WASHINGTON - Even before a former U.S. intelligence contractor exposed the secret collection of Americans' phone records, the Obama administration was pressing a governmentwide crackdown on security threats that requires federal employees to keep closer tabs on their co-workers and exhorts m…
WASHINGTON - An Air Force general who overturned the sexual assault conviction of a fellow fighter pilot now finds himself caught in a political crossfire that could change military justice; perhaps, some fear, for the worse.
WASHINGTON - Reacting to the Arizona shooting with anger,
sadness and shock, a majority of Americans think that suspect Jared
Loughner should be sent to death row if he's convicted, according
to one poll. But if statistics are any indication, he has a good
chance of escaping execution.
WASHINGTON - Plans to burn hundreds of thousands of gallons of
oil from BP's blown-out well are raising new questions about the
health and safety of the thousands of workers on nearby rigs and
WASHINGTON - Company executives and top drill hands on the
Deepwater Horizon drilling rig argued for hours about how to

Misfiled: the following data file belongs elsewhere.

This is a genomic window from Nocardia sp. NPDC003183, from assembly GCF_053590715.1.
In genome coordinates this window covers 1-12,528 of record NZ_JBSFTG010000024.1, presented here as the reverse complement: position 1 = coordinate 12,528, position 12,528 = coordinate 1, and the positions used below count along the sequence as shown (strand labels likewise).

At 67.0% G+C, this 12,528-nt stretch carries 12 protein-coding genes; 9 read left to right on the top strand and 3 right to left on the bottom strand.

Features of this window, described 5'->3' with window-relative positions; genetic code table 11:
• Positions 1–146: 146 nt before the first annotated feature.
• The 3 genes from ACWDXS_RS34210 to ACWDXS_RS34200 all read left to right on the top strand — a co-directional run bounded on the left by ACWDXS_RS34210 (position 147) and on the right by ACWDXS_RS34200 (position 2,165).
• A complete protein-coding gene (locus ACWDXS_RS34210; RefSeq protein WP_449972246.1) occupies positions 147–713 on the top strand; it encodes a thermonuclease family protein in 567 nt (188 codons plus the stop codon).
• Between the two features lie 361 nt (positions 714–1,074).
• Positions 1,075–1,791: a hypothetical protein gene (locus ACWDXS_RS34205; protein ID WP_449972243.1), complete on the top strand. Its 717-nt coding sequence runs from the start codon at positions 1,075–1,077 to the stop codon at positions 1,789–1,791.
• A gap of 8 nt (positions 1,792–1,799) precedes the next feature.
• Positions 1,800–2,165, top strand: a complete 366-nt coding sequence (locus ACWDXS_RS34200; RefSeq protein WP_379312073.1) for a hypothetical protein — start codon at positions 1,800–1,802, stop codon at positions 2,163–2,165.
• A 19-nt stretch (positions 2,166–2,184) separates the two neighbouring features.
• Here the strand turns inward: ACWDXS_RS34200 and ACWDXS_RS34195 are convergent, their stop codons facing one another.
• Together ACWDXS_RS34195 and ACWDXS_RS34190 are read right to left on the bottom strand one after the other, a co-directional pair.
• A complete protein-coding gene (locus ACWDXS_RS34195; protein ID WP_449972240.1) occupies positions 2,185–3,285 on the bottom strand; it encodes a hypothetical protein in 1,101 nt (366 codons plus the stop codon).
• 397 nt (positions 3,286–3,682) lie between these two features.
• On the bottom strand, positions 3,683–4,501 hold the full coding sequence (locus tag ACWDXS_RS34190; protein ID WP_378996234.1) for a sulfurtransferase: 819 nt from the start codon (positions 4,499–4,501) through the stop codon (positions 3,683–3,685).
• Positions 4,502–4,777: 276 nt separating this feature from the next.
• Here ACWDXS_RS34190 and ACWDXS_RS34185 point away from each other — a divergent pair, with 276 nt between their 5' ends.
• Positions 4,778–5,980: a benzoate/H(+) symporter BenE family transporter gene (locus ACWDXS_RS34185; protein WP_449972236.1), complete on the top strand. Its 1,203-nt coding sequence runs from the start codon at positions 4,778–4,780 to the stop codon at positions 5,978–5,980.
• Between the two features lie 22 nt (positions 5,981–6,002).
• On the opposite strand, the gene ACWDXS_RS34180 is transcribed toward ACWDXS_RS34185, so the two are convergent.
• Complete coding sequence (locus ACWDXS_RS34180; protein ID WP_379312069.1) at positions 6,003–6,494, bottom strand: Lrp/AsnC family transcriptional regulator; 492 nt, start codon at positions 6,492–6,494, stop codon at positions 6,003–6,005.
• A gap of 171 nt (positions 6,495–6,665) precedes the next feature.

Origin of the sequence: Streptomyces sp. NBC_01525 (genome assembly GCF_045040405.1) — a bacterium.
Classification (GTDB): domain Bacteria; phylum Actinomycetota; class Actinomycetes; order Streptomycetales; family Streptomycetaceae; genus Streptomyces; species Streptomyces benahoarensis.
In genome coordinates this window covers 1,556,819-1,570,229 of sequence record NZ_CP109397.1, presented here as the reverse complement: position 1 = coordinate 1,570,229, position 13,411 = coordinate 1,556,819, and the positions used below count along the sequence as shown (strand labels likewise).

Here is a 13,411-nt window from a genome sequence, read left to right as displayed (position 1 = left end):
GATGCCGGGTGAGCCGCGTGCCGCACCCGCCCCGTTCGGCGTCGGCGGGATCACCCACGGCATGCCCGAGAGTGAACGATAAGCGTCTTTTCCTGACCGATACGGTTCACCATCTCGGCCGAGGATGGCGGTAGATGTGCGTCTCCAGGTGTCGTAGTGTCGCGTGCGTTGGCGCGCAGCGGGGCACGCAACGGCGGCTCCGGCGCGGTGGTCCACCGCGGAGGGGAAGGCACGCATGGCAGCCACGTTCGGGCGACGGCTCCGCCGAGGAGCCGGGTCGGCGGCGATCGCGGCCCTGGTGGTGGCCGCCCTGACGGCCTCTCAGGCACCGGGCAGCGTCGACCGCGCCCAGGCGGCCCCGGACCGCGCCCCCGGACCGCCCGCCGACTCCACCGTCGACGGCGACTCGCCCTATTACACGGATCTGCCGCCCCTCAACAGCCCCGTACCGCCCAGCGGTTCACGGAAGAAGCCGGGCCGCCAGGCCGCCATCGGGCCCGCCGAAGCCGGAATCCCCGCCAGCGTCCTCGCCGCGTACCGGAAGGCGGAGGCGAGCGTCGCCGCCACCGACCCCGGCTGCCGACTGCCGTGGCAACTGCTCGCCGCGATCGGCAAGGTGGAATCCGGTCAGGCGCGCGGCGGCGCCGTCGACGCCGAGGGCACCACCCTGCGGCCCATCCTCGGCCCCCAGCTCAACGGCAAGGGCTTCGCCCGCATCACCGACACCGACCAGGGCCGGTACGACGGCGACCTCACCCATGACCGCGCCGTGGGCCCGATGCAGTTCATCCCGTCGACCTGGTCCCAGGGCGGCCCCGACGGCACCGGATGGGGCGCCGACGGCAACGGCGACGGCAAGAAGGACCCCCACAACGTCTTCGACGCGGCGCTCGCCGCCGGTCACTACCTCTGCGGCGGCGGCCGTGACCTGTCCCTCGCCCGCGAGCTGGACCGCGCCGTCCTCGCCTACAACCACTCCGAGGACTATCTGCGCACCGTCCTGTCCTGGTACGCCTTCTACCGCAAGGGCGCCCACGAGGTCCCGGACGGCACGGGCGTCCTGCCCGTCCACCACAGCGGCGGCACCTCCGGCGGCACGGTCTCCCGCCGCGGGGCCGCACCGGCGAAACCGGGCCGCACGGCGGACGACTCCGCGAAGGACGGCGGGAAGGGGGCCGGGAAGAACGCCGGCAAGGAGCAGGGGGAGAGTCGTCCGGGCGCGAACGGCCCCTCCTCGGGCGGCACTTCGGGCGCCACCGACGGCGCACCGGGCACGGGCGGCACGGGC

proceed before a BP official made the decision to remove heavy
drilling fluid from the well and replace it with lighter weight
seawater that was unable to prevent gas from …
WASHINGTON - As the White House reconsiders the decision to
prosecute the five alleged plotters of the Sept. 11, 2001,
terrorist attacks in civilian court, the likely change seems
designed to protect vulnerable Demo-crats in Congress more than it
is to improve the chances for conviction.
FLORENCE, Ariz. — Thomas Warziniack was born in Minnesota and
grew up in Georgia, but immigration authorities pronounced him an
illegal immigrant from Russia.
WASHINGTON — The investigations into the Bush administration's
decision to fire nine U.S. attorneys have exposed how the
administration has eroded the firewall between partisan politics
and the Justice Department and compromised the independence of the
nation's top law enforcement agency.
WASHINGTON — The No. 2 Justice Department official acknowledged
Tuesday that at least seven U.S. attorneys were asked to resign,
but he denied that the administration ousted them for political